This hands-on tutorial shows you how to build a functioning iOS application in 30 minutes that lets users access your help center directly from the mobile app. The app also lets users submit support requests to your agents in Zendesk Support.

The tutorial uses the Support SDK for iOS, a shared code library that lets you easily incorporate different Zendesk customer support features in iOS applications.

Zendesk gives you other options for providing customer support in mobile apps:

You need macOS and Xcode to build iOS applications. You can download the current version of Xcode from the Mac App Store.

You'll also need a Zendesk Support account or a trial account. You can request a sponsored test account that doesn't expire after 14 days like the trial account.

Make sure the help center is enabled in your Zendesk Support account. See Getting started with Guide in Zendesk help.

Though this quick start guide provides step-by-step instructions to build a simple application, it's not an iOS app tutorial, If you're new to iOS development, I highly recommend working through the lessons in Start Developing iOS Apps (Swift) on the Apple website.

The guide walks you through the following basic steps for adding Zendesk Support features to an iOS application:

  1. Creating a sample project
  2. Adding the Support SDK with CocoaPods
  3. Initializing the Support SDK
  4. Creating a navigation controller for the SDK features
  5. Making the controller customizable
  6. Adding the help center
  7. Next steps

The tutorial uses version 5.5.0 of the Support SDK. It was tested in version 13.4.1 of Xcode.

Disclaimer: Zendesk provides this article for instructional purposes only. Zendesk can't provide support for third-party technologies such as Swift, iOS, and Xcode. Please post any issue in the Zendesk SDKs community, or search for a solution online.

Creating a sample project

This section shows you how to create a quick sample project in Xcode. You'll use the project to try out the Support SDK.

  1. In Xcode, select File > New > Project.

    If you're at the Welcome to Xcode window, choose Create a new Xcode project.

  2. Make sure iOS is selected on the top bar, select App, and click Next.

  3. Set the following options for the project:

    • Product Name - Enter My Sample App or something similar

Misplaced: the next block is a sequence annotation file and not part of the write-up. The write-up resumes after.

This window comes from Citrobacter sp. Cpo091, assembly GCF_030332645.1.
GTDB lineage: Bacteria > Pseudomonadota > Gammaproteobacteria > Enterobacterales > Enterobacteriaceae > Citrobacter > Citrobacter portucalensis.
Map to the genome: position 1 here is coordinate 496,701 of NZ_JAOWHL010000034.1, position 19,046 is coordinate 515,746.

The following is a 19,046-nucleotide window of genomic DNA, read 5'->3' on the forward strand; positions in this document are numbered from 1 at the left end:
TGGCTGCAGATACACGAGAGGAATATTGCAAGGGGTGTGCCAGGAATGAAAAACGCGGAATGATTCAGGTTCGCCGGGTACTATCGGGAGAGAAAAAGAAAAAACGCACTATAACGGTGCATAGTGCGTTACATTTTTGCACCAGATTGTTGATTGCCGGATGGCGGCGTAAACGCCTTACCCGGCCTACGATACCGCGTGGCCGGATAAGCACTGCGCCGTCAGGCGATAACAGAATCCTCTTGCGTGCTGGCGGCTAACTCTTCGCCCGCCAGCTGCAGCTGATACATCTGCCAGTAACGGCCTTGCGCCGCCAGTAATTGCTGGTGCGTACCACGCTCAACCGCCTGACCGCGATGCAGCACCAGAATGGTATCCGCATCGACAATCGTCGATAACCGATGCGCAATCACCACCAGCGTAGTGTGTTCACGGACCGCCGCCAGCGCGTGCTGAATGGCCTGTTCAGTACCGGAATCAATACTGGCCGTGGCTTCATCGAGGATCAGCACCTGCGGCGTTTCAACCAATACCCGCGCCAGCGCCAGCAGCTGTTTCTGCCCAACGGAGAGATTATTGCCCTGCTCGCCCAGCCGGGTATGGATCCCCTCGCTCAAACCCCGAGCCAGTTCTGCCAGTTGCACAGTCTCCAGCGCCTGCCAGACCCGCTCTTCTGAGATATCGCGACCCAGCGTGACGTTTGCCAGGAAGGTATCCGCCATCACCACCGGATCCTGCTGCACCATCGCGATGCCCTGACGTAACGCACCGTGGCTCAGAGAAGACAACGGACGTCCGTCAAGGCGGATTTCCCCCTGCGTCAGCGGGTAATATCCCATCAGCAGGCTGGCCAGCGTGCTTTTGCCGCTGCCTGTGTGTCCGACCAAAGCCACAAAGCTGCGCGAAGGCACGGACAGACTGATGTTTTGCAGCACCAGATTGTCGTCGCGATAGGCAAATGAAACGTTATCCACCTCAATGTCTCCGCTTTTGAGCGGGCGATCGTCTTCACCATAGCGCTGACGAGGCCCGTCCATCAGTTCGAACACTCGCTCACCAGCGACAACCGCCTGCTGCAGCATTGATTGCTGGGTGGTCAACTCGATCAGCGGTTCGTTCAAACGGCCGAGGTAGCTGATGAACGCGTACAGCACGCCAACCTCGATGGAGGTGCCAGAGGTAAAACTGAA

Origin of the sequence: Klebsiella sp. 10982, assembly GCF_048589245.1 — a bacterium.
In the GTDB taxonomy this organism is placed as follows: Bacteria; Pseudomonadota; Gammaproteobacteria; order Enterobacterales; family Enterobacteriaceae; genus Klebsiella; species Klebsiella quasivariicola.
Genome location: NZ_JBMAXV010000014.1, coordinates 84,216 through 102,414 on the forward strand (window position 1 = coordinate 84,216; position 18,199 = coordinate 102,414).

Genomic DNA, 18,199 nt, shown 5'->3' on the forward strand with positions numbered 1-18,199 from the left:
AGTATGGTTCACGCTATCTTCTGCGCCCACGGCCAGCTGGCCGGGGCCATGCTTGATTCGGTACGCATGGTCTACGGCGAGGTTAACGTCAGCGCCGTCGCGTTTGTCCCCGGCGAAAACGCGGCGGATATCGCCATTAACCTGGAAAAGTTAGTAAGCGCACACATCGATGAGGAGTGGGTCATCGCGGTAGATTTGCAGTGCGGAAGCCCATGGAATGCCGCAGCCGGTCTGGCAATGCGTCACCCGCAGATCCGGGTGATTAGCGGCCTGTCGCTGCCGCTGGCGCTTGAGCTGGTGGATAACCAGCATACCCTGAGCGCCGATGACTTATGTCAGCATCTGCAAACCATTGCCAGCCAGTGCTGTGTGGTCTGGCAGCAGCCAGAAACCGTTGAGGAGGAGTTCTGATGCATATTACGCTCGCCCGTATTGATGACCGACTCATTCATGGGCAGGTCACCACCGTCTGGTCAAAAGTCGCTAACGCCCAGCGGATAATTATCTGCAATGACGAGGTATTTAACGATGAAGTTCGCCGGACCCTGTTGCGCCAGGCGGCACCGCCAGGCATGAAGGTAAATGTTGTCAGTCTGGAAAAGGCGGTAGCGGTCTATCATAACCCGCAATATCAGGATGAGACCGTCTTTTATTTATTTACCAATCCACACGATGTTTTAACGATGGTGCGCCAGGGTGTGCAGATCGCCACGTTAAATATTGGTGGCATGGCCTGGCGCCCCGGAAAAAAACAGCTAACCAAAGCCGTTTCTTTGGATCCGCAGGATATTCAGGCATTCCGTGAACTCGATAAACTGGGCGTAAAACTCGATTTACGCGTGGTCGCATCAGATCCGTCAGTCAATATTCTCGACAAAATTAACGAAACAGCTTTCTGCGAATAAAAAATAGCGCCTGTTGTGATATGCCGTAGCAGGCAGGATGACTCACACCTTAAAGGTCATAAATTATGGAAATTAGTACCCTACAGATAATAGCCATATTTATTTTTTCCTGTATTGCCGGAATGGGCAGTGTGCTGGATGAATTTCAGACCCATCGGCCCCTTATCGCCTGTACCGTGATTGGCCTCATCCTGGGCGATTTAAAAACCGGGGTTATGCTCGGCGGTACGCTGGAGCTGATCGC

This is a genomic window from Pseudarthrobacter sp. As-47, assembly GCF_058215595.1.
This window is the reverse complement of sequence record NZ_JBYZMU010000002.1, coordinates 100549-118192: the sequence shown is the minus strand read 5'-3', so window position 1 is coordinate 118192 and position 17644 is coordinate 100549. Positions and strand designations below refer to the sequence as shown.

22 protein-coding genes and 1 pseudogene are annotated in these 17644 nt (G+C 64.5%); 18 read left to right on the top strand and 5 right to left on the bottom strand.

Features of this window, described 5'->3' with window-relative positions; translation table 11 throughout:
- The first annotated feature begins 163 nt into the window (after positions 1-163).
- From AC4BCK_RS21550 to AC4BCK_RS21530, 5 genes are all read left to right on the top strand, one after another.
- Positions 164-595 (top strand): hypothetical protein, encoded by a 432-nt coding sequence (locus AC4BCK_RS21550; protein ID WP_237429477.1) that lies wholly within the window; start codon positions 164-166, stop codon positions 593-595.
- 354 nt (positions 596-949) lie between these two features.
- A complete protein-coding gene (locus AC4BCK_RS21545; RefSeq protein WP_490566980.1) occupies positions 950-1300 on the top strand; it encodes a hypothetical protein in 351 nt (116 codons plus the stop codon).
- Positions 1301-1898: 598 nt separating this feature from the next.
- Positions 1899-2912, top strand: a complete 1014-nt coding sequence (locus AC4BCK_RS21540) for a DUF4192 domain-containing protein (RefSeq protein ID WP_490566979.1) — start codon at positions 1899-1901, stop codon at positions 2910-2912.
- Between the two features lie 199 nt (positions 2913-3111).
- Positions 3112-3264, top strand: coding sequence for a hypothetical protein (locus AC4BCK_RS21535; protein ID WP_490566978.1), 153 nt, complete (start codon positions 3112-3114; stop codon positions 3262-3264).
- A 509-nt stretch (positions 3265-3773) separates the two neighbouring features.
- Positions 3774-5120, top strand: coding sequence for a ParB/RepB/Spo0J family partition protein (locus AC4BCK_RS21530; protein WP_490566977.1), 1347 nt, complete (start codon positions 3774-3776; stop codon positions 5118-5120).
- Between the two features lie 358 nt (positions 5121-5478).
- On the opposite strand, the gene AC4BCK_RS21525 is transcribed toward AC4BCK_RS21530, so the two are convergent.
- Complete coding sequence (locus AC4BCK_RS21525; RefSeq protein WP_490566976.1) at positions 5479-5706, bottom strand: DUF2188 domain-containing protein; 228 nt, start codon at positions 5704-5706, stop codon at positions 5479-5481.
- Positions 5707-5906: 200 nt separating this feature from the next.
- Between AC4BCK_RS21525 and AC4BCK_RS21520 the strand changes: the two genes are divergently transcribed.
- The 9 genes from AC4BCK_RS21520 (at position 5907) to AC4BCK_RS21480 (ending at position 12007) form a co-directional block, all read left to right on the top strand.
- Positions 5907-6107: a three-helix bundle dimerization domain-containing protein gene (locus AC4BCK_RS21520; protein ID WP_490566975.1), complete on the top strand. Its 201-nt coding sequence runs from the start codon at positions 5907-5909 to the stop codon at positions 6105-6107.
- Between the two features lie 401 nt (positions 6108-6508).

• Organization Identifier - Enter something like com.sample
    • Interface - Select Storyboard (not the default SwiftUI)
    • Language - Select Swift
    • Include Tests - Uncheck this checkbox

    Use the default values for the other options.

  4. Click Next, choose where you want to save the project, and click Create.

Xcode creates all the files and basic settings for your project. You can view the files in the Project navigator on the left side of the screen. If you don't see the files, click the first icon (the folder icon) on the upper side of the panel.

Adding the Support SDK with CocoaPods

CocoaPods is a dependency manager that lets you add third-party frameworks and libraries to projects.

Step 1 - Install CocoaPods

If not already done, install CocoaPods by running the following command in Terminal:

$ sudo gem install cocoapods

If you are on macOS and are having problems installing CocoaPods using gem, try using brew.

$ brew install cocoapods

See Getting started on the CocoaPods site.

Step 2 - Create a Podfile

A Podfile specifies the dependencies of an Xcode project. The file is simply named Podfile with no file extension.

To create a Podfile

  1. In Terminal, navigate to the top-level folder of your project (the one with the .xcodeproj file).

  2. Create a Podfile with the following command:

    $ pod init

  3. Open the file in Xcode with the following command:

    $ open -a Xcode Podfile

    The content should look as follows:

    # Uncomment the next line to define a global platform for your project# platform :ios, '9.0'
    target 'My Sample Support App' do    # Comment the next line if you don't want to use dynamic frameworks    use_frameworks!
        # Pods for My Sample Support App
  4. Add pod 'ZendeskSupportSDK' to the do block:

    target 'My Sample App' do  ...  pod 'ZendeskSupportSDK'end
  5. Save the Podfile.

Step 3 - Adding the SDK in your project

  1. If you installed the 'ZendeskSupportSDK' pod in your project directory for a previous version of the Support SDK, run the following command first:

    $ pod update ZendeskSupportSDK

    CocoaPods updates the SDK pod on your system.

    Skip this step if you never added the Support SDK in the project directory with CocoaPods before.

  2. Run the following command:

    $ pod install

    CocoaPods adds the latest version of the SDK to your project.

    If you encounter errors, you'll have to manually install the SDK. For instructions, see Adding the Support SDK.

  3. Close your project in Xcode, then reopen it by double-clicking the .xcworkspace file located in the project's root folder.

    If you can't locate your .xcworkspace file, right click the .xcodeproj file located in the project's root folder and select Show Package Contents.

Important: Because your project now contains a dependency managed by CocoaPods, from now on you must open the project in Xcode by double-clicking the .xcworkspace file.

Running a test build

Before going any further, make sure you successfully added the Support SDK to your project. One way is to run a test build. The application doesn't do much yet, but if you don't get any build errors you know you're on the right path.

You can use the Simulator app that’s included in Xcode to run your application. As the name implies, Simulator simulates running an iOS app on your Mac.

  1. Make sure you opened the project by double-clicking the .xcworkspace file in the project's root folder (see Adding the Support SDK with CocoaPods).